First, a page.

Several months ago, I heard my daughter and her third-grade friends discuss the “recess friendship monitors” at school. When I asked what that meant, they explained that each of them took turns being a monitor during recess to make sure the other girls were getting along. When an issue arose, the “monitor” was called in to resolve conflict.

Even though their friendship-monitor plan fizzled out after only a few weeks, I was impressed by the maturity behind their actions. They already understood that even the closest of friends can have a falling out and that sometimes people need help from an outside source.

Cute and sweet, isn’t it? At least as far as eight-year-old girls are concerned. But what about when conflict involves adults?

Adults should be above childish behavior and fights that involve “she said, he said,” right? Sadly, most of us are not. At least, I’m not.

Just yesterday, I told my husband as we were heading for church service that I was still upset with a friend for something that had happened recently. Hubby didn’t say much, but the pastor had plenty to say on the subject. …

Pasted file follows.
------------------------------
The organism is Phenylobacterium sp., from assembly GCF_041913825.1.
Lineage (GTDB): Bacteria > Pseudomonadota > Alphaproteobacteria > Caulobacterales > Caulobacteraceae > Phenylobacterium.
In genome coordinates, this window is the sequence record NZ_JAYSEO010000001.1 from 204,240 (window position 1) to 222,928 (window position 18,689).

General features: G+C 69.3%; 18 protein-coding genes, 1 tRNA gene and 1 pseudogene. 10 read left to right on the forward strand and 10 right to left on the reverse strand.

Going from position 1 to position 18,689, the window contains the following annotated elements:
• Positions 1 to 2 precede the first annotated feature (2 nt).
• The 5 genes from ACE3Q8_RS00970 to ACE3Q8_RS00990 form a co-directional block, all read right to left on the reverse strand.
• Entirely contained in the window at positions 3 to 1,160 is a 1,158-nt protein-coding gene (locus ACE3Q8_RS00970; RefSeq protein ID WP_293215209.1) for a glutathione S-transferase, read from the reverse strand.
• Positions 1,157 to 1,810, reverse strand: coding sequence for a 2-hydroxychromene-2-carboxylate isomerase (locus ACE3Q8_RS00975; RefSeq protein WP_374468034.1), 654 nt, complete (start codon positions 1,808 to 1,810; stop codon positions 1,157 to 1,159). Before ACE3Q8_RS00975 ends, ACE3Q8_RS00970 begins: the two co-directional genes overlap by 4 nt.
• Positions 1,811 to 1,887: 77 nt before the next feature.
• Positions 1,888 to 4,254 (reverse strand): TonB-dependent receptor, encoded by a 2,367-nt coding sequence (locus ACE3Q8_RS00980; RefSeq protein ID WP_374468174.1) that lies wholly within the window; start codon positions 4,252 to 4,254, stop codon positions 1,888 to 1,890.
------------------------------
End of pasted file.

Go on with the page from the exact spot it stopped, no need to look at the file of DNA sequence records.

I did some deep soul-searching that morning. I had felt justified in my anger toward this particular person because it involved my daughter getting hurt emotionally. I had rationalized that I was protecting my “baby” from getting hurt. Sure, I could try to rise above something done to me, but to my baby? Look out because mother bear is on the loose.

Yet … I started thinking about what Jesus did on the cross. He took on the sins of the entire world, including mine. It would be selfish of me not to forgive someone else for his or her mistakes when Jesus paid such a high price for my own. And what about God the Father? In essence, sin necessitated the sacrifice of Jesus on the cross, and my sin was part of that. So, I was a part of what happened to Jesus, God’s son. But God doesn’t hold that against me. Therefore, my anger regarding a minor offense against my daughter makes me a hypocrite, does it not? If I depend on God’s forgiveness through Jesus, I must extend that same forgiveness to others.

Maturity — it’s not for wimps.

I wish for you all to have a day filled with forgiveness!